Colonel Van Hoff, the surgeon in charge of the hospital, in his deposition, said that Taggart was not a victim of acute alcoholism and that there was nothing wrong in his mental condition. Now comes Major Morton, by deposition, and swears he was intimately associated with Captain Taggart during most of his military career and particularly so during the trouble in Fort Leavenworth, and that he never knew or heard of Taggart being intoxicated and that there was absolutely nothing wrong with him either mentally or physically when he was confined in Fort Leavenworth. "I have a very shrewd opinion as to why he was confined," said Major Morton. "He was put there so he could not talk."
"From my knowledge of the case," he said, "and the circumstances that occurred about that time I am quite of the opinion that he was confined to keep him out of the way for other persons in gross violation of all the rules and regulations that govern the administration of the army. One reason most assigned was that the post commander desired to keep Taggart where he could not talk. I went to the hospital a day or two after and asked the hospital sergeant if I could see Captain Taggart. He told me he had orders to allow no one to see him. I asked what the matter was, and he looked at me with a knowing smile, but did not give me any explicit reason. He conveyed the idea to my mind that there was something strange about it. There was a place in the hospital for persons with mental derangement, but he said Taggart was not put in the place."
"Was Taggart intoxicated when he went into the hospital?"
"I know that he was utterly sober when he was placed in the hospital and that while there he was marked acute alcoholism."º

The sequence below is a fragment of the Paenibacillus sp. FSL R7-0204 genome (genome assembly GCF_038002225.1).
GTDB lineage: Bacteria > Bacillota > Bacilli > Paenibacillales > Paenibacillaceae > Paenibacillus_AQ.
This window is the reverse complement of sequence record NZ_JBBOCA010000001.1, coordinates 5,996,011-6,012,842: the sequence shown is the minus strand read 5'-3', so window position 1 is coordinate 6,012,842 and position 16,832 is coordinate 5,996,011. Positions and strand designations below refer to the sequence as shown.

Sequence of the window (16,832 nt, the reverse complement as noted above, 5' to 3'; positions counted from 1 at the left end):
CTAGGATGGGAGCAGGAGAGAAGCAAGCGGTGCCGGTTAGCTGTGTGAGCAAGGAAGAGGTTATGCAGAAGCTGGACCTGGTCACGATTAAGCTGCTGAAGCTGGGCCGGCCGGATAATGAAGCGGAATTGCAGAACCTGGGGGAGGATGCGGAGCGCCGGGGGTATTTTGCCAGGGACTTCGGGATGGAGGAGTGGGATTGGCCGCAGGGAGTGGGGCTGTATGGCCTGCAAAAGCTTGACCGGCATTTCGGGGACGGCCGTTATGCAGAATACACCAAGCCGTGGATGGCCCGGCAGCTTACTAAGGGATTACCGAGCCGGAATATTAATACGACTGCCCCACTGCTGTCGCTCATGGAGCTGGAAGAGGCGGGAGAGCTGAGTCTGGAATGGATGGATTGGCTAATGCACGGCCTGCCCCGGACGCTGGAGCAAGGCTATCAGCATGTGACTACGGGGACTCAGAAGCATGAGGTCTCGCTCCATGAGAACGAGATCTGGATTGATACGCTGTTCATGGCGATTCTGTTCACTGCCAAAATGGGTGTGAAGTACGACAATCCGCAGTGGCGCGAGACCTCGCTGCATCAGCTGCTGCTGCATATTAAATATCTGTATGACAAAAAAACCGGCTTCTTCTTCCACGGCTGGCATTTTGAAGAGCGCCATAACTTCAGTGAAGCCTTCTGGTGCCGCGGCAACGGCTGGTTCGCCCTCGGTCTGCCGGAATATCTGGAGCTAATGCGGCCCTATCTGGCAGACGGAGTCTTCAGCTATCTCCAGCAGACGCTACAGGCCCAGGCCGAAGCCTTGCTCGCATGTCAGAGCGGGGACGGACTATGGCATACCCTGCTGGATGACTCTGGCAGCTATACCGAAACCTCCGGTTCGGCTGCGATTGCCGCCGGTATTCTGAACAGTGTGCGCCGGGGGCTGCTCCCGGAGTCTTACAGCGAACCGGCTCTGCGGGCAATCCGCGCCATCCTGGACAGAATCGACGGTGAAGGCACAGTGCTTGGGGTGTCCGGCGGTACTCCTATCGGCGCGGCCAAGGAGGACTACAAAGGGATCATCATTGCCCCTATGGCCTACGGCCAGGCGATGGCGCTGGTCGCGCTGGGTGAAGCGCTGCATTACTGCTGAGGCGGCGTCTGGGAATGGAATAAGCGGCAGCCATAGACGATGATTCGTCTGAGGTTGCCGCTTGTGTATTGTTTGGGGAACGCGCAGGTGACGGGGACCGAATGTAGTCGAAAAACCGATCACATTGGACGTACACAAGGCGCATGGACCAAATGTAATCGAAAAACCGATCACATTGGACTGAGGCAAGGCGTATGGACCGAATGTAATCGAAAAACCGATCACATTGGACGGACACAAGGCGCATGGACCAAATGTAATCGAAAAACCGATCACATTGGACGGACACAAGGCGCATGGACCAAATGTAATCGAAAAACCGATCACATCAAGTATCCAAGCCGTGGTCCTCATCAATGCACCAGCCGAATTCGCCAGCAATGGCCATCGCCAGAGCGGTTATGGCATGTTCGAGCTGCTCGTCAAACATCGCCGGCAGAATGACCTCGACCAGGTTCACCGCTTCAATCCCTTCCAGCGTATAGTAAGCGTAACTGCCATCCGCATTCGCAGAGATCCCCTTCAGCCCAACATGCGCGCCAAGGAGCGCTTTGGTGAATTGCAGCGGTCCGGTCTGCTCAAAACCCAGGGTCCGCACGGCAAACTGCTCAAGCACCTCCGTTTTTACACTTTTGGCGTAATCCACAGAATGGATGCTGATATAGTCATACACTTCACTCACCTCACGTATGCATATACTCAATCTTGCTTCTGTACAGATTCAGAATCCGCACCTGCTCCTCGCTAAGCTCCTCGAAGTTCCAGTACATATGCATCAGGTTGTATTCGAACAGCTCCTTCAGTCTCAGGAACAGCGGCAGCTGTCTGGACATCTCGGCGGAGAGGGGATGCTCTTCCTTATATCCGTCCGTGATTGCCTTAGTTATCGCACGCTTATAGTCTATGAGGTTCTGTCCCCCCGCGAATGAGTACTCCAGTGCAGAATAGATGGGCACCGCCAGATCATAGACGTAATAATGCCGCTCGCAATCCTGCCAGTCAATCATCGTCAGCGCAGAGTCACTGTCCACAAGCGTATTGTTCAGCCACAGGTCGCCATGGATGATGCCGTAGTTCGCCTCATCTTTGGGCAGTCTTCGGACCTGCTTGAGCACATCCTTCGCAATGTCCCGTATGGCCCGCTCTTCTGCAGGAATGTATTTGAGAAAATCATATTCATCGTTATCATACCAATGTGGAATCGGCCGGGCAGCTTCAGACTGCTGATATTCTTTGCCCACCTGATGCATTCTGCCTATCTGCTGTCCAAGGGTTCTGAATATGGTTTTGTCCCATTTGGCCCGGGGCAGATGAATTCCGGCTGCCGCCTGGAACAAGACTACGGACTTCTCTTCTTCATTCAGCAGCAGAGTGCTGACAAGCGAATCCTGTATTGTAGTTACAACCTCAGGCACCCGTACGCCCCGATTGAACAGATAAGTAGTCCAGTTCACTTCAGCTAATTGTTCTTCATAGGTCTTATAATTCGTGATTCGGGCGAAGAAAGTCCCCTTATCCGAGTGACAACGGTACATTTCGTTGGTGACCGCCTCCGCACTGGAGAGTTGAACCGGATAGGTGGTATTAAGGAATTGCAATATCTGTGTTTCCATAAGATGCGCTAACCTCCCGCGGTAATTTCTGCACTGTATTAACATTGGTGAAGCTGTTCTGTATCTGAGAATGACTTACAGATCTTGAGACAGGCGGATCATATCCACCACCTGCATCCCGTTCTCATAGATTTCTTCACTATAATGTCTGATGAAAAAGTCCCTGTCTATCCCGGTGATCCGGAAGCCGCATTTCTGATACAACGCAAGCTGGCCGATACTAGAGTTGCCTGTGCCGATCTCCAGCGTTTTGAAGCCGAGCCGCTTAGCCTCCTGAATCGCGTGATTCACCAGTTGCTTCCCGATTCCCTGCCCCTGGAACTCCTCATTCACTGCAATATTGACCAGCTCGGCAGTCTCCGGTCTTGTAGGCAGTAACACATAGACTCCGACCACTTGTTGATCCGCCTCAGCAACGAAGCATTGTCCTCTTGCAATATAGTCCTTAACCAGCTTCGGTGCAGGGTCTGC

"It was a falsehood and was done to cover up the real truth in the matter."
"If General Miner was not justified in imprisoning Captain Taggart, Taggart could have readily had redress by court martial, could he not?" "I should say not readily. The whole principle of discipline is that the presumption is in favor of the commanding officer."
"In order then, to have redress, that presumption must be overcome?"
"It might happen very often that a commanding officer would be upheld publicly even though his course was frowned upon or even reprimanded in private. That statement will be readily understood by any intelligent person."
The deposition of Colonel Van Hoff was read in rebuttal. He stated that his residence was close to Taggart's in Fort Leavenworth and that the windows of his house were all open on the night of June 30. He heard no screams nor cries for help coming from the Taggart home. He said the captain's habits were always good. "I never knew of his being intoxicated nor did I ever hear of his being in such a condition."º
"I never knew him to carry a revolver except in the line of duty."
Whether or not he wins his suit for divorce now being tried here, Captain Taggart must face a court martial in a fight for his shoulder-straps.
"The court martial," says an army man involved, "is waiting the end of the trial, not because the decision, as has been supposed would determine whether or not the charges would be pressed, but because the amended petition in the divorce case forms the basis of the court martial . It is a privileged and Taggart could not be brought to court martial for it until the case has been decided."